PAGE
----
Everything is sacred

The geologist Hans Cloos wrote in 1953 (“Conversation with the Earth”) of “the harmony between the music of our own soul and the music of the earth.” Sounding like the sages of the Upanishads, he writes elsewhere in book of a path that leads from the “unconscious within ourselves to the imponderable and invisible in the earthly environment.” Hans tells us: “He who walks this trail sees the beauty of the earth, and hears its music.”

In “Underland — A Deep Time Journey”, Robert Macfarlane writes of being deep in a cave and realizing that “Down-here….the boundaries between life and not-life are less clear.” He goes on: “We are part mineral beings too — our teeth are reefs, our bones are stones — and there is a geology of the body as well as of the land. It is mineralization — the ability to convert calcium into bone — that allows us to walk upright, to be vertebrate, to fashion the skulls that shield our brains.”

 As realization dawns that we are, in a profound sense, not different from the Earth, not different from Nature, we see what Wendell Berry means in the following lines of “How to be a Poet” (“New Collected Poems”):

“There are no unsacred places;

there are only sacred places

and desecrated places.”

“Sacred Places” — sketch by Deepa Krishnan

In “An Alchemy of Mind”, Diane Ackerman writes of her creed: “All life is sacred.” She explains: “As basic as that is, for me it’s also tonic and deeply spiritual, glorifying the smallest life-form and embracing the most distant stars”, and exhorts us to improve “our behavior toward one another.”

Peace 🙂

“We are here to learn Forgiveness”

In a piece published in Salon, Anne Lamott writes: “I really believe that earth is forgiveness school…. I think we’re here to learn forgiveness.”

In “Entries”, the book of poems by Wendell Berry, we read the writer, and environmental activist, describe his mother as someone who

foresaw the worst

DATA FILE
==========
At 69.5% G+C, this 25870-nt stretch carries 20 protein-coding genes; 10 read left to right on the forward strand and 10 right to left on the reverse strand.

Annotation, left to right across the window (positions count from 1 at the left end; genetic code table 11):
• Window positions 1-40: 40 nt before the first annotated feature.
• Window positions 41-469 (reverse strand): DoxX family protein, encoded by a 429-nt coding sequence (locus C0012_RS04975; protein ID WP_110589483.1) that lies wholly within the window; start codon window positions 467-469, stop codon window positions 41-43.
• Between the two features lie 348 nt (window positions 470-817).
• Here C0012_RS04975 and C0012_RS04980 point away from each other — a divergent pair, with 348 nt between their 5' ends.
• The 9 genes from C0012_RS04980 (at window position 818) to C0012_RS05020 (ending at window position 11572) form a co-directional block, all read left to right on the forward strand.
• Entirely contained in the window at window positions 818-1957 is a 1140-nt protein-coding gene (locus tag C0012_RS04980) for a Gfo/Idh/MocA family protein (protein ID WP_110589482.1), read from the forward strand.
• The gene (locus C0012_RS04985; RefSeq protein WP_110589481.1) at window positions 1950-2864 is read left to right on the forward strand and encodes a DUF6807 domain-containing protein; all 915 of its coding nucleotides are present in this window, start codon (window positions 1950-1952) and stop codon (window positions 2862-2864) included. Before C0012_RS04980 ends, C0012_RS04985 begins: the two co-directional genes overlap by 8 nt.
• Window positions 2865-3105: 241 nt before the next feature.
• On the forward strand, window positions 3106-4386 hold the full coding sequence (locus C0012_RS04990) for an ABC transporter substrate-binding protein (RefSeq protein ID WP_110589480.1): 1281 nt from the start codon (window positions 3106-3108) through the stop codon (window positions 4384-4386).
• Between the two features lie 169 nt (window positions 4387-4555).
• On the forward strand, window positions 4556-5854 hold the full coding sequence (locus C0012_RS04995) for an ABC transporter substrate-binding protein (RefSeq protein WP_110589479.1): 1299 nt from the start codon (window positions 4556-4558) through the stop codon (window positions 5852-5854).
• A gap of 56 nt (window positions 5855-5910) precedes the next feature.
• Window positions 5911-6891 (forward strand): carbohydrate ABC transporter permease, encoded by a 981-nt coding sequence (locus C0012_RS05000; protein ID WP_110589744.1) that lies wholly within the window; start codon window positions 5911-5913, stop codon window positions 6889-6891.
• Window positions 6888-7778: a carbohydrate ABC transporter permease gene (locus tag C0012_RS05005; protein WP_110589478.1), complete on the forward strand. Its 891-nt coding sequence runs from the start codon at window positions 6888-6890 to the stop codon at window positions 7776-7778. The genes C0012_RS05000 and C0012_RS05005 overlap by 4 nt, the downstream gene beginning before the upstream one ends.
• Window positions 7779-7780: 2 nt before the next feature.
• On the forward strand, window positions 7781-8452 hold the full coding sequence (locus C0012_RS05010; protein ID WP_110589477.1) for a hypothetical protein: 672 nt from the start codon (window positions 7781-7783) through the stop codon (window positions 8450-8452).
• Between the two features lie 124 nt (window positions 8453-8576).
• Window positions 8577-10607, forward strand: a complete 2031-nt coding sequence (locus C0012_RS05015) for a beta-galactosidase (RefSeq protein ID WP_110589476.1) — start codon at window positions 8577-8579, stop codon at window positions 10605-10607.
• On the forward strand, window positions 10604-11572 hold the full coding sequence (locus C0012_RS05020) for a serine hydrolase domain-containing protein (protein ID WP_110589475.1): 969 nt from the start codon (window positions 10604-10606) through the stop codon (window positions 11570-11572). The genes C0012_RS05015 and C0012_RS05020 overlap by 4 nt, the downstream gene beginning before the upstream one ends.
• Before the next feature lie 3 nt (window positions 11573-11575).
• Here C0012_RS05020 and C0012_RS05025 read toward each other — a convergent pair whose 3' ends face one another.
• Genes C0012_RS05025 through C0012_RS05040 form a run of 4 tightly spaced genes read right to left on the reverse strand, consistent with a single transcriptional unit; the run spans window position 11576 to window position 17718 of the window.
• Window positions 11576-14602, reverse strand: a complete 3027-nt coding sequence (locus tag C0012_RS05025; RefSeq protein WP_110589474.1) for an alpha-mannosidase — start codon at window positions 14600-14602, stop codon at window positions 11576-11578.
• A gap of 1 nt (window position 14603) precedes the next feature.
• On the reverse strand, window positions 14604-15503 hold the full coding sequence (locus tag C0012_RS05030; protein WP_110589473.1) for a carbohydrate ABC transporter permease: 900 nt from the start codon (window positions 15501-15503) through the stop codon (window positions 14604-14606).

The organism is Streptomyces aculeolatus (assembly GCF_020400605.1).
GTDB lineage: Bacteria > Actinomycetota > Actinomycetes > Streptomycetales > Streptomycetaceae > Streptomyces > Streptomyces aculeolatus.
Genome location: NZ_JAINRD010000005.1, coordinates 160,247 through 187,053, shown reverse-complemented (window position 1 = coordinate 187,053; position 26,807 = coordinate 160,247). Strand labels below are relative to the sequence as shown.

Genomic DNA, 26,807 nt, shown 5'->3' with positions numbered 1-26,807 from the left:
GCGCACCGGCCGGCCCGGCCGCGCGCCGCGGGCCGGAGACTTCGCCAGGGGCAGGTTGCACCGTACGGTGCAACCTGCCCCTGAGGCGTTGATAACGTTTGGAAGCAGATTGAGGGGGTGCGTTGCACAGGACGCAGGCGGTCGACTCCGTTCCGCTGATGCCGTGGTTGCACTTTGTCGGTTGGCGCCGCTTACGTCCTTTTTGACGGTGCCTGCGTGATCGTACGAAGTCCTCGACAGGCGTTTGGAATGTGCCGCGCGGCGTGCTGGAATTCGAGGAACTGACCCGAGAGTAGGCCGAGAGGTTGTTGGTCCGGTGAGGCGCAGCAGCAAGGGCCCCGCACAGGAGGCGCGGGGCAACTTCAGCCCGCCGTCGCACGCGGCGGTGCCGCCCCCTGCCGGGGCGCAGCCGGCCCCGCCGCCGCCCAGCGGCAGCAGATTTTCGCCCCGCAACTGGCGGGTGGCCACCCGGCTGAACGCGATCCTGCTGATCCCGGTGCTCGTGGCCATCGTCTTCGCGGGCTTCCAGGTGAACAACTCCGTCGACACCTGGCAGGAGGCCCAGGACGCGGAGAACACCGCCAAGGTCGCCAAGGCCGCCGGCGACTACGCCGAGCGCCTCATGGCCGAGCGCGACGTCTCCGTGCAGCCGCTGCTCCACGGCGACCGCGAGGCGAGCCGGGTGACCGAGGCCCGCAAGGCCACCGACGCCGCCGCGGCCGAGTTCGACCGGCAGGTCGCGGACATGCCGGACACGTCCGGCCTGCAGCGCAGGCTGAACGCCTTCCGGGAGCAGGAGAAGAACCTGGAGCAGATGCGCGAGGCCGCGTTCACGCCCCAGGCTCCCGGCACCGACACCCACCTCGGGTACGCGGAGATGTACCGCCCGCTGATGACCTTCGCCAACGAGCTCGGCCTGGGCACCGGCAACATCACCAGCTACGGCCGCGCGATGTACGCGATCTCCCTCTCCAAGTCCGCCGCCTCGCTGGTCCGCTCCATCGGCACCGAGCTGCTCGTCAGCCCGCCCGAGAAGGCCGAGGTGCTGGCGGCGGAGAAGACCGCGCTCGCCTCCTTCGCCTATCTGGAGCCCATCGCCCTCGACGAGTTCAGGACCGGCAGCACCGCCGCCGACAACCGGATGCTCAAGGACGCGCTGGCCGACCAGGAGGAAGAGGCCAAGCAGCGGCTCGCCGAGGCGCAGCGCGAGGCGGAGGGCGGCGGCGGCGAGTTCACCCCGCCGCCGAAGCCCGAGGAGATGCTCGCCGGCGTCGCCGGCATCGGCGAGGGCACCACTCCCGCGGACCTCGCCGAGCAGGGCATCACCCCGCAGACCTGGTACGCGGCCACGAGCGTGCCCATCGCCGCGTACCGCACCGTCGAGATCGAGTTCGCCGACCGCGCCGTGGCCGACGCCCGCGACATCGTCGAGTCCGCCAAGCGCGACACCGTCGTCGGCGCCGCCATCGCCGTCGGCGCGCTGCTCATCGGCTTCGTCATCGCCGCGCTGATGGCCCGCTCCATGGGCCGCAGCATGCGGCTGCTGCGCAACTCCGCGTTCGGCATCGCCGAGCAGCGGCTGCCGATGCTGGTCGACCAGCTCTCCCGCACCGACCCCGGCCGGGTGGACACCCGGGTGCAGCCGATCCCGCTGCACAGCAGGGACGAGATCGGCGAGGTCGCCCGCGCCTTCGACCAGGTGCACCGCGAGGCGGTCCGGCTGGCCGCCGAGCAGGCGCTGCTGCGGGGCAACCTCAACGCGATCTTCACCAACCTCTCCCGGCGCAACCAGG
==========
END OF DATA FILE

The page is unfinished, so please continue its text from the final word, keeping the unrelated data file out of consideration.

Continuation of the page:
that I might do,

causing me to smile now, looking back,

to see how paltry was my worst,

compared to your forgiveness of it

John Lewis, the American statesman, tells us (“Across That Bridge: Life Lessons and a Vision for Change”) that we would do well to “release the need to hate….and the enticement of revenge.”

“Release all bitterness,” writes this remarkable Black Elder, whose skull was fractured by police (and vigilantes) during a nonviolent Civil Rights protest in 1965. “Hold only love, only peace in your heart” and live with “forgiveness and compassion”. This we must do so because “every positive thought we pass between us makes room for more light.

In “The Hiding Place”, Corrie ten Boom writes of her family who helped shelter Jews in Holland as World War II broke out, about being imprisoned with her sister, Betsie (who passed on in a concentration camp), and much more. When a state of war was declared, and German planes started attacks on Holland, Corrie writes that she and Bestie knelt to pray.

For what seems hours we prayed for our country, for the dead and the injured tonight, for the Queen. And then, incredibly, Betsie began to pray for the Germans, up there in the planes….I looked at my sister kneeling beside me in the light of burning Holland. “Oh Lord,” I whispered, “listen to Betsie, not me, because I cannot pray for those men at all.”

Every time i read this passage, i am wordless….much like when i look at the sky.

Photograph by Shreya Dutta — late evening sky, Kolkata, India

Peace 🙂